Travel Rewards Loyalty vs. Travel Deal Hunting

October 22, 2011

Travel rewards can help you earn free flights or a free night’s stay but what if you’re missing out on travel deals when you buy your plane ticket through your regular airline? 

Does it make sense to have an undying loyalty to a specific airline, hotel, or travel rewards program? Or is it more beneficial to hunt for the best deal or package on a per trip basis? There are arguments for both sides below. Which one makes the most sense for you?

Travel Rewards Loyalty

For those that are on the road a lot for business or pleasure, travel loyalty programs can really pay off. You can earn free nights and flights just by joining a preferred customer program, staying in the same hotel brands, and flying on the same airlines. For example, the Starwood Preferred and Marriott rewards programs are setup to really reward their most frequent visitors.  If you fly a lot for business both Delta and Southwest offer some of the best frequent flyer programs.

But free nights and flights are just the tip of the iceberg in terms of benefits for using these programs. If your favorite hotel brand or airline teams up with a credit card company to offer a rewards card that gives you points specifically for their brand, you can really rack up a lot of extras.

Many travel rewards credit cards offer a hefty bonus with your first purchase and then a second bonus if you spend a certain amount on the card within a few months of opening the credit card. You will be able to ramp up the number of points you have through your normal, everyday spending on top of the travel points you earn. As your points balance goes up many programs will give you elite or preferred status with their brands. This can give you VIP access, early check-ins, and other perks as you travel.

Travel Deal Hunting

If you rarely travel, then rewards programs are not nearly as beneficial. It can take many years of staying one or two nights at a hotel chain and using your hotel card to earn enough points for a free stay or upgrade. Airline programs are even harder to crack with many free flights starting at 25,000 miles. You might need to charge 8 round-trip flights to your airline card earn a free ticket.

Plus, sometimes programs change or are discontinued and those built up reward points can be wiped out. Instead of trying to remember what your login is for a random travel program, your time is better served just looking for the best travel deal when you need one.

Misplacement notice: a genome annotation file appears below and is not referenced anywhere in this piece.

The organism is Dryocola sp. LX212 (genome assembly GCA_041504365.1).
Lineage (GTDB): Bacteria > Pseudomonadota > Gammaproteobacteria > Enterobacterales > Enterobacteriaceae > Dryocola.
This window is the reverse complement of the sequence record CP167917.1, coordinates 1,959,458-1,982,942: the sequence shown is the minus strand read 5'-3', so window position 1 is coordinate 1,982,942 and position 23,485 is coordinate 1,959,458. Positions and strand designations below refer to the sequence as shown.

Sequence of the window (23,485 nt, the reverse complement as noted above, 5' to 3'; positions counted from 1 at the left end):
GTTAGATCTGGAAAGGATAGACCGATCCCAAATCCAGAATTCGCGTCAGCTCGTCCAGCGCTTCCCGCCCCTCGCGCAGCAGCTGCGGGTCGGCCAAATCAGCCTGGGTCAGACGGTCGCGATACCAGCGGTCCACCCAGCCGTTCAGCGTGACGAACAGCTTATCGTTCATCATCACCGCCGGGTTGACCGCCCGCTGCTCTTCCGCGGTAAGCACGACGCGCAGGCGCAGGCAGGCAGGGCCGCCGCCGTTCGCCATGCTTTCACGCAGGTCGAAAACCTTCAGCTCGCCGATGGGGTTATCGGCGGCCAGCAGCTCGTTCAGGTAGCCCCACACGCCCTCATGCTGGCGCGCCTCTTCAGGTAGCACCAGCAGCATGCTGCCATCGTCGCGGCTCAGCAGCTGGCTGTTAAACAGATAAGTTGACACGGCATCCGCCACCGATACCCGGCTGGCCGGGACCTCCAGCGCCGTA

The benefit of not sticking with a certain hotel or airline is that you can just choose the one that’s offering the lowest price when you happen to travel.  A quick search on a site like Kayak, sorted by the lowest price, will show who has the lowest fares.

One good way to save money when hunting for a travel deal is to bundle as many aspects of your trip together as possible. You may not get the absolute best deal than if you spent hours combing for the best deal, but there is easy money to be saved by simply packaging your flight, hotel, and car rental together.

If your travel dates are flexible or you are willing to risk part of your trip, you can use last minute deals to save significant amounts of cash. Hotels in particular do not want to be left holding open rooms when they could get some revenue for an empty room. This strategy does not work as well with flights simply because most last minute flights have very high fares.

Travel Some, Spend a Lot?

The gray area in between the two ends of the spectrum is the person who travels some during the year, but also spends a lot on credit cards. Depending on how much you travel and exactly where you are spending money, a customer rewards program tied with a travel rewards credit card for that program could generate enough points to be worthwhile.

Otherwise you can be better served by utilizing a cash back credit card. That cash can be used for anything you need it to — that might mean for your upcoming travel or simply to put toward another money goal if you don’t have travel plans coming up.

Final Thoughts

Regardless of which direction you decide to take your travel planning, make sure you read the fine print on the preferred customer programs and reward cards. Beware of annual fees that can dig into any meaningful reward you receive. There’s no sense in getting one free night if you pay the equivalent cost in annual fees every year.

What have you found to be the best fit for you, sticking with travel rewards programs or just searching for the best deals when you travel?


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Kevin Mulligan is a debt reduction champion with a passion for teaching people how to budget and stay out of debt. He's building a personal finance freelance writing career and has written for, Discover Bank, ING Direct, and many others.

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